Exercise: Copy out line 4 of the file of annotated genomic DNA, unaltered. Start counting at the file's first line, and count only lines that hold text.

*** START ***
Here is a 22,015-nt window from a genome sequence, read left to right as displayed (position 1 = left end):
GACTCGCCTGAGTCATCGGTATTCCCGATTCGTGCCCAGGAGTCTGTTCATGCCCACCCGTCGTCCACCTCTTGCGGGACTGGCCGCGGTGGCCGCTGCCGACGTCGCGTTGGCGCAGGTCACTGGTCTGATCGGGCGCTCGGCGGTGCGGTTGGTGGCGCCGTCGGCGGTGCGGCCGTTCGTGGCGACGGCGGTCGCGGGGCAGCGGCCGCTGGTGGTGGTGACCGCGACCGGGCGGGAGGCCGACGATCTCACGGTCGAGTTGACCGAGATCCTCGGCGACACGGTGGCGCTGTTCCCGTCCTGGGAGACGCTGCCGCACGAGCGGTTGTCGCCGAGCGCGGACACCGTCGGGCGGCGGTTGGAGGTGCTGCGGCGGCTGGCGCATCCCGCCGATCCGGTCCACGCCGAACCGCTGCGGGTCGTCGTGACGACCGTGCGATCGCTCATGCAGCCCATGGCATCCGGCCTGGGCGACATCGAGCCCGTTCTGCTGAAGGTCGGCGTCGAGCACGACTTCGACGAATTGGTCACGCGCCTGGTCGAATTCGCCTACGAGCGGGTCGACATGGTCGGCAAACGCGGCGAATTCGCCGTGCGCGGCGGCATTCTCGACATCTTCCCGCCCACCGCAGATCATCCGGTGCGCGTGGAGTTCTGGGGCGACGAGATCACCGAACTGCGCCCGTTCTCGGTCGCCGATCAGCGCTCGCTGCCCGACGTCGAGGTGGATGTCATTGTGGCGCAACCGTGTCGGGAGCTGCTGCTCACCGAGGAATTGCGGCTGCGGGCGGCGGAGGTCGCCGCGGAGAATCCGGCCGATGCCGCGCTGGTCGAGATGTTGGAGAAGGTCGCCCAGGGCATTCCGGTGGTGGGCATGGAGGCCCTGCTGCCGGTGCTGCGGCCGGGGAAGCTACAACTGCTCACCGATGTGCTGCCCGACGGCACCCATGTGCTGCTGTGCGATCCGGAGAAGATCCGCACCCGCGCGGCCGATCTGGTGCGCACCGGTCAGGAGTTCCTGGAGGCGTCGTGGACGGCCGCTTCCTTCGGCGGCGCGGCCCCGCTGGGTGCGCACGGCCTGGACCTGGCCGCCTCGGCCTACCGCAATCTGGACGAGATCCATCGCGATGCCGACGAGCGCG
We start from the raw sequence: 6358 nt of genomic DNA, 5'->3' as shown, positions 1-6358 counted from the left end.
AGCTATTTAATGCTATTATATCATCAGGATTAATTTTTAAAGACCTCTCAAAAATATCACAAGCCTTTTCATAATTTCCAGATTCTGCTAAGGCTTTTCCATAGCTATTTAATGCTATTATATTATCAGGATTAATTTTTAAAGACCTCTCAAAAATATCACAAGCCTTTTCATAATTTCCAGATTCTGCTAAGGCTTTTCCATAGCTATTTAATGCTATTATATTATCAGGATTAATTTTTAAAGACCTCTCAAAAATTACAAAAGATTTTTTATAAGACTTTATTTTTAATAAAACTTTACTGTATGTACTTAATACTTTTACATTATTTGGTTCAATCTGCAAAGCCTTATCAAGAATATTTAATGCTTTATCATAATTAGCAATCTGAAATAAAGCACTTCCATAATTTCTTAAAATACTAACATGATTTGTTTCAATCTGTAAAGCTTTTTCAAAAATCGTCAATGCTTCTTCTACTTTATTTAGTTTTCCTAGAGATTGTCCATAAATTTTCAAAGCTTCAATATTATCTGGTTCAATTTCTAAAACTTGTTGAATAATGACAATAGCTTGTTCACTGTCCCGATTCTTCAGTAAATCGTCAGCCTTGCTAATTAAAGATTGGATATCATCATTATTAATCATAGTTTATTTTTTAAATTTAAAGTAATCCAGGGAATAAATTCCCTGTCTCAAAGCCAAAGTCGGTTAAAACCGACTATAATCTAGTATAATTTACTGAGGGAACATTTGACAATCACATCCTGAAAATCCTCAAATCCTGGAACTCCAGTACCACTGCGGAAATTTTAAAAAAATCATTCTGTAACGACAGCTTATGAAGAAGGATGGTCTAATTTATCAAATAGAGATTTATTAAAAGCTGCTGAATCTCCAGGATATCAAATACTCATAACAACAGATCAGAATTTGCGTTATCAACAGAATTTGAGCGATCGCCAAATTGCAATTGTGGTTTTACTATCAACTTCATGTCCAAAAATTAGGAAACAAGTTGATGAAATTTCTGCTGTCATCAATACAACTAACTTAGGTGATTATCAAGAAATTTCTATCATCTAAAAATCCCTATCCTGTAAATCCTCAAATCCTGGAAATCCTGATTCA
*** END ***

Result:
AGCTATTTAATGCTATTATATCATCAGGATTAATTTTTAAAGACCTCTCAAAAATATCACAAGCCTTTTCATAATTTCCAGATTCTGCTAAGGCTTTTCCATAGCTATTTAATGCTATTATATTATCAGGATTAATTTTTAAAGACCTCTCAAAAATATCACAAGCCTTTTCATAATTTCCAGATTCTGCTAAGGCTTTTCCATAGCTATTTAATGCTATTATATTATCAGGATTAATTTTTAAAGACCTCTCAAAAATTACAAAAGATTTTTTATAAGACTTTATTTTTAATAAAACTTTACTGTATGTACTTAATACTTTTACATTATTTGGTTCAATCTGCAAAGCCTTATCAAGAATATTTAATGCTTTATCATAATTAGCAATCTGAAATAAAGCACTTCCATAATTTCTTAAAATACTAACATGATTTGTTTCAATCTGTAAAGCTTTTTCAAAAATCGTCAATGCTTCTTCTACTTTATTTAGTTTTCCTAGAGATTGTCCATAAATTTTCAAAGCTTCAATATTATCTGGTTCAATTTCTAAAACTTGTTGAATAATGACAATAGCTTGTTCACTGTCCCGATTCTTCAGTAAATCGTCAGCCTTGCTAATTAAAGATTGGATATCATCATTATTAATCATAGTTTATTTTTTAAATTTAAAGTAATCCAGGGAATAAATTCCCTGTCTCAAAGCCAAAGTCGGTTAAAACCGACTATAATCTAGTATAATTTACTGAGGGAACATTTGACAATCACATCCTGAAAATCCTCAAATCCTGGAACTCCAGTACCACTGCGGAAATTTTAAAAAAATCATTCTGTAACGACAGCTTATGAAGAAGGATGGTCTAATTTATCAAATAGAGATTTATTAAAAGCTGCTGAATCTCCAGGATATCAAATACTCATAACAACAGATCAGAATTTGCGTTATCAACAGAATTTGAGCGATCGCCAAATTGCAATTGTGGTTTTACTATCAACTTCATGTCCAAAAATTAGGAAACAAGTTGATGAAATTTCTGCTGTCATCAATACAACTAACTTAGGTGATTATCAAGAAATTTCTATCATCTAAAAATCCCTATCCTGTAAATCCTCAAATCCTGGAAATCCTGATTCA